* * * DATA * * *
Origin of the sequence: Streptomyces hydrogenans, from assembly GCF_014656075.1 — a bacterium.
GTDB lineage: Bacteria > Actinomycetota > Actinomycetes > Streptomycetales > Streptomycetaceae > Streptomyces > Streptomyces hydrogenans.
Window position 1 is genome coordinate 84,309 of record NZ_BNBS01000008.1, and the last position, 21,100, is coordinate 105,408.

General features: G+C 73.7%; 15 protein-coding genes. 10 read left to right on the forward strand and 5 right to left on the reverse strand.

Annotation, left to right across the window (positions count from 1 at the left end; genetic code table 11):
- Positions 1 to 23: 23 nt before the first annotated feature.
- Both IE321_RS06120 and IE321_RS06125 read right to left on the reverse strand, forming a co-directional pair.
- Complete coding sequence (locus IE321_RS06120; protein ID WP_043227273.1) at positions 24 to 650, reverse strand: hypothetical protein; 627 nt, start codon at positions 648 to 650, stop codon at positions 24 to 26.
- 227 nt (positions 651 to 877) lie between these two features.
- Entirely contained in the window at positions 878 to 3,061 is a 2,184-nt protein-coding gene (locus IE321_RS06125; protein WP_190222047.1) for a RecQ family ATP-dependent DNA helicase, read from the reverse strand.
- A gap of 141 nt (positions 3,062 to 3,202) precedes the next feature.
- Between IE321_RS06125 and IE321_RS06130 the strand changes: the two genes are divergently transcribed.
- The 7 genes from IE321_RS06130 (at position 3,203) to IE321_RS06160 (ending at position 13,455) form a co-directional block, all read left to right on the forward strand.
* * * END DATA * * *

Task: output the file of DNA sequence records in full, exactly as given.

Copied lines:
Origin of the sequence: Streptomyces hydrogenans, from assembly GCF_014656075.1 — a bacterium.
GTDB lineage: Bacteria > Actinomycetota > Actinomycetes > Streptomycetales > Streptomycetaceae > Streptomyces > Streptomyces hydrogenans.
Window position 1 is genome coordinate 84,309 of record NZ_BNBS01000008.1, and the last position, 21,100, is coordinate 105,408.

General features: G+C 73.7%; 15 protein-coding genes. 10 read left to right on the forward strand and 5 right to left on the reverse strand.

Annotation, left to right across the window (positions count from 1 at the left end; genetic code table 11):
- Positions 1 to 23: 23 nt before the first annotated feature.
- Both IE321_RS06120 and IE321_RS06125 read right to left on the reverse strand, forming a co-directional pair.
- Complete coding sequence (locus IE321_RS06120; protein ID WP_043227273.1) at positions 24 to 650, reverse strand: hypothetical protein; 627 nt, start codon at positions 648 to 650, stop codon at positions 24 to 26.
- 227 nt (positions 651 to 877) lie between these two features.
- Entirely contained in the window at positions 878 to 3,061 is a 2,184-nt protein-coding gene (locus IE321_RS06125; protein WP_190222047.1) for a RecQ family ATP-dependent DNA helicase, read from the reverse strand.
- A gap of 141 nt (positions 3,062 to 3,202) precedes the next feature.
- Between IE321_RS06125 and IE321_RS06130 the strand changes: the two genes are divergently transcribed.
- The 7 genes from IE321_RS06130 (at position 3,203) to IE321_RS06160 (ending at position 13,455) form a co-directional block, all read left to right on the forward strand.